Protests in Iran over worsening economic conditions and government oppression have now reached over 80 cities in Iran, and in recent weeks have involved crowds of thousands of people as the effects of reinstated US sanctions kick in. Iranians have been experiencing worsening economic conditions and are angered by their government’s inaction and corruption.
The population has been facing a plummeting currency value, water shortages and electrical outages, rising prices, and an oppressive government that has not hesitated to use deadly force against protesters. Citizens have also voiced frustration that the government has refused President Trump’s initial offer to discuss a new nuclear deal and has continued to send taxpayer dollars to the Hezbollah and Hamas terrorist organizations.
Videos have shown protesters marching through the streets chanting, “Death to the dictator! Death to Rouhani!” and “Islamic regime must get lost!” Other videos have shown dozens of buses lined up since over 6,000 bus drivers in Tehran were stranded without gas after the government refused to pay back its debts to a contractor that provides drivers with fuel, according to Fox News. Another video recorded a bus driver shouting, “How dare the regime send money to Hezbollah and Palestine when the country is in trouble. Our revolution’s aim wasn’t to support dirty [Hezbollah leader] Hassan Nasrallah and we can be oppressed here. Enough.”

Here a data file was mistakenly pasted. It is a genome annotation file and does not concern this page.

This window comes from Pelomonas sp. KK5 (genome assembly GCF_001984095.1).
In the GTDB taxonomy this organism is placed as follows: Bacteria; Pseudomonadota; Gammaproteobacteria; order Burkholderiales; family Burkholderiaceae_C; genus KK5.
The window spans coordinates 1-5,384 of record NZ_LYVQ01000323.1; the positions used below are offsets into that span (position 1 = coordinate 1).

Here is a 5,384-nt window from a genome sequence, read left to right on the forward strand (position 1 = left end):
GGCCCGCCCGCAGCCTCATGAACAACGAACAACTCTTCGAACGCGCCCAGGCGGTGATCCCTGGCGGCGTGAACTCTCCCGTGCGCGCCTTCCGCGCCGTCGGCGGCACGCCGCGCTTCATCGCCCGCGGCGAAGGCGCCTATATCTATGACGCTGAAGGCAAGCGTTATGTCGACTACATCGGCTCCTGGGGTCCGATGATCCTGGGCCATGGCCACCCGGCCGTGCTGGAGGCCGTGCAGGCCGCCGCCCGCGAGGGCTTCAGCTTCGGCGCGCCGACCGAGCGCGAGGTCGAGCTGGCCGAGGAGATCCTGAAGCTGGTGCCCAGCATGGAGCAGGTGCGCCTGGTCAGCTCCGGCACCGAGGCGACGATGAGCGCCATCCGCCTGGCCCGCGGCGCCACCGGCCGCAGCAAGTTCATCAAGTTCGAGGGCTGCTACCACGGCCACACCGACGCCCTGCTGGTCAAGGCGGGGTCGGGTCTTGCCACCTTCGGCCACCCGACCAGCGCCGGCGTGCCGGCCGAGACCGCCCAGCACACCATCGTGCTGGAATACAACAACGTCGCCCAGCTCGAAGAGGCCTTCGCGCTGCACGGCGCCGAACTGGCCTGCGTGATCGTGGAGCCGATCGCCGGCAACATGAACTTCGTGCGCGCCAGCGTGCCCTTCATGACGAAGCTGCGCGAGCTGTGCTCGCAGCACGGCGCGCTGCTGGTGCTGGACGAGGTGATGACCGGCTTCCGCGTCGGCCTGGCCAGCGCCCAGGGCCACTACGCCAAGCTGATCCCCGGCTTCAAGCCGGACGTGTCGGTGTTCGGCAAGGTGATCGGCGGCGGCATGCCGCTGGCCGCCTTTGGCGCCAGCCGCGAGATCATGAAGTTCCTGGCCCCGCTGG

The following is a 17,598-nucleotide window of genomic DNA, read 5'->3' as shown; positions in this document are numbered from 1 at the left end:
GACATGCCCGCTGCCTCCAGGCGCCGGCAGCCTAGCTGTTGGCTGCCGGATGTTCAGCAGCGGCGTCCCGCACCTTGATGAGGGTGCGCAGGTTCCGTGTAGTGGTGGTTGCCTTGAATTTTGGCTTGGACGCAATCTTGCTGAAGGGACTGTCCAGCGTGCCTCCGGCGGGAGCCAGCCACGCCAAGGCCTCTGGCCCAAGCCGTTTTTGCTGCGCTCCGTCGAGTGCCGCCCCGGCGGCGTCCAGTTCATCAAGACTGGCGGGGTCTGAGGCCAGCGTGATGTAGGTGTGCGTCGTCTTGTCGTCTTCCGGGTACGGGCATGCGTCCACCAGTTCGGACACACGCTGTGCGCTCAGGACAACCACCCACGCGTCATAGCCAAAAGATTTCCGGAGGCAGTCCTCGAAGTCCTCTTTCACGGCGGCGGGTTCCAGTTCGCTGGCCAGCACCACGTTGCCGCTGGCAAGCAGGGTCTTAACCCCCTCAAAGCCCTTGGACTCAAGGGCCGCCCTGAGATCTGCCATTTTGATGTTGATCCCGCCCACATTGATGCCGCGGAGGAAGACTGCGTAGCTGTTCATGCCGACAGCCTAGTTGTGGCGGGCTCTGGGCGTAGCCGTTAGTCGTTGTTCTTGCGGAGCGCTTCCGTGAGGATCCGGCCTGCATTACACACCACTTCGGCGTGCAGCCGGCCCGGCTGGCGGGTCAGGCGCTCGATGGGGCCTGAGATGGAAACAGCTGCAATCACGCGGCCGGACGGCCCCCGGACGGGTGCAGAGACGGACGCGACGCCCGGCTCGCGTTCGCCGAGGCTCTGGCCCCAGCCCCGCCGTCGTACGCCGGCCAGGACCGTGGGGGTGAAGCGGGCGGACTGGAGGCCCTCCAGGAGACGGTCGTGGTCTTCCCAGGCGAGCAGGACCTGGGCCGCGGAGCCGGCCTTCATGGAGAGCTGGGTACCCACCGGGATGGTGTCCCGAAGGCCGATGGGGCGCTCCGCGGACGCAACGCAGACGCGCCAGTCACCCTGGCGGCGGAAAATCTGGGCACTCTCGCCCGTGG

These protests do not seem to be enough to make Iranian President Hassan Rouhani reconsider President Trump’s offer to talk. Rouhani stated that he had no problem relying on China and Russia for help with the oil and banking sectors in the face of reinstated US sanctions. But these partnerships would have to keep Rouhani from a deep hole of economic distress that is being exacerbated by a weak domestic economy. And instead of spending money on economic recovery, Rouhani has been sending money to Syria, Hezbollah, and Hamas.
As noted by Lisa Daftari on WMAL radio, Iran will be looking to the EU (also a weakening institution) to save the country since much of the Arab world has turned away from the incapacitated nation. Daftari also pointed out that the sanctions applied by the Trump administration August 7 are more targeted and are therefore more damaging. Daftari, who has spent her career covering Iran, believes the regime will crack down on its own people before coming to the table with the US anytime soon.